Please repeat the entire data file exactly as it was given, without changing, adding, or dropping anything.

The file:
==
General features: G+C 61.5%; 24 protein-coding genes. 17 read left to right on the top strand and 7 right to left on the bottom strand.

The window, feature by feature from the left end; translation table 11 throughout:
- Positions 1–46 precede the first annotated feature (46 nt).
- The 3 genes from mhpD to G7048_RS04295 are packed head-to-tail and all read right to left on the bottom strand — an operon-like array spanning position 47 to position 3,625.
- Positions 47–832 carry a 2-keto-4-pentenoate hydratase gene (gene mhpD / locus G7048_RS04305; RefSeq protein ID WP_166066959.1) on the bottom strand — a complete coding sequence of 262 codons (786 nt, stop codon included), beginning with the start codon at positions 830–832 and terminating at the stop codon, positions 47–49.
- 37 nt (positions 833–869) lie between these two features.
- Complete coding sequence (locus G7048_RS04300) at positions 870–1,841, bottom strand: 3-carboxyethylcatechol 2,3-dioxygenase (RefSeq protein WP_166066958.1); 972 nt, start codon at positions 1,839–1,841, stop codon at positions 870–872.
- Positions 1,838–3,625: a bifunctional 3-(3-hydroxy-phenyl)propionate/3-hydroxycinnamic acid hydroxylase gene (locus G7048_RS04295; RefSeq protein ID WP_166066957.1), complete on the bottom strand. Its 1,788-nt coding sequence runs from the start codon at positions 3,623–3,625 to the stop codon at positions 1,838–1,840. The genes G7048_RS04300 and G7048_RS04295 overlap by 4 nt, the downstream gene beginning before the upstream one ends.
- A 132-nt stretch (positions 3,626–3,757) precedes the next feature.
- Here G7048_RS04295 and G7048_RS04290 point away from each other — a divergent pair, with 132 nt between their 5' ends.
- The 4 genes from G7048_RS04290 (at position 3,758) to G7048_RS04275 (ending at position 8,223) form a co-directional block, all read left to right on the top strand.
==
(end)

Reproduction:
General features: G+C 61.5%; 24 protein-coding genes. 17 read left to right on the top strand and 7 right to left on the bottom strand.

The window, feature by feature from the left end; translation table 11 throughout:
- Positions 1–46 precede the first annotated feature (46 nt).
- The 3 genes from mhpD to G7048_RS04295 are packed head-to-tail and all read right to left on the bottom strand — an operon-like array spanning position 47 to position 3,625.
- Positions 47–832 carry a 2-keto-4-pentenoate hydratase gene (gene mhpD / locus G7048_RS04305; RefSeq protein ID WP_166066959.1) on the bottom strand — a complete coding sequence of 262 codons (786 nt, stop codon included), beginning with the start codon at positions 830–832 and terminating at the stop codon, positions 47–49.
- 37 nt (positions 833–869) lie between these two features.
- Complete coding sequence (locus G7048_RS04300) at positions 870–1,841, bottom strand: 3-carboxyethylcatechol 2,3-dioxygenase (RefSeq protein WP_166066958.1); 972 nt, start codon at positions 1,839–1,841, stop codon at positions 870–872.
- Positions 1,838–3,625: a bifunctional 3-(3-hydroxy-phenyl)propionate/3-hydroxycinnamic acid hydroxylase gene (locus G7048_RS04295; RefSeq protein ID WP_166066957.1), complete on the bottom strand. Its 1,788-nt coding sequence runs from the start codon at positions 3,623–3,625 to the stop codon at positions 1,838–1,840. The genes G7048_RS04300 and G7048_RS04295 overlap by 4 nt, the downstream gene beginning before the upstream one ends.
- A 132-nt stretch (positions 3,626–3,757) precedes the next feature.
- Here G7048_RS04295 and G7048_RS04290 point away from each other — a divergent pair, with 132 nt between their 5' ends.
- The 4 genes from G7048_RS04290 (at position 3,758) to G7048_RS04275 (ending at position 8,223) form a co-directional block, all read left to right on the top strand.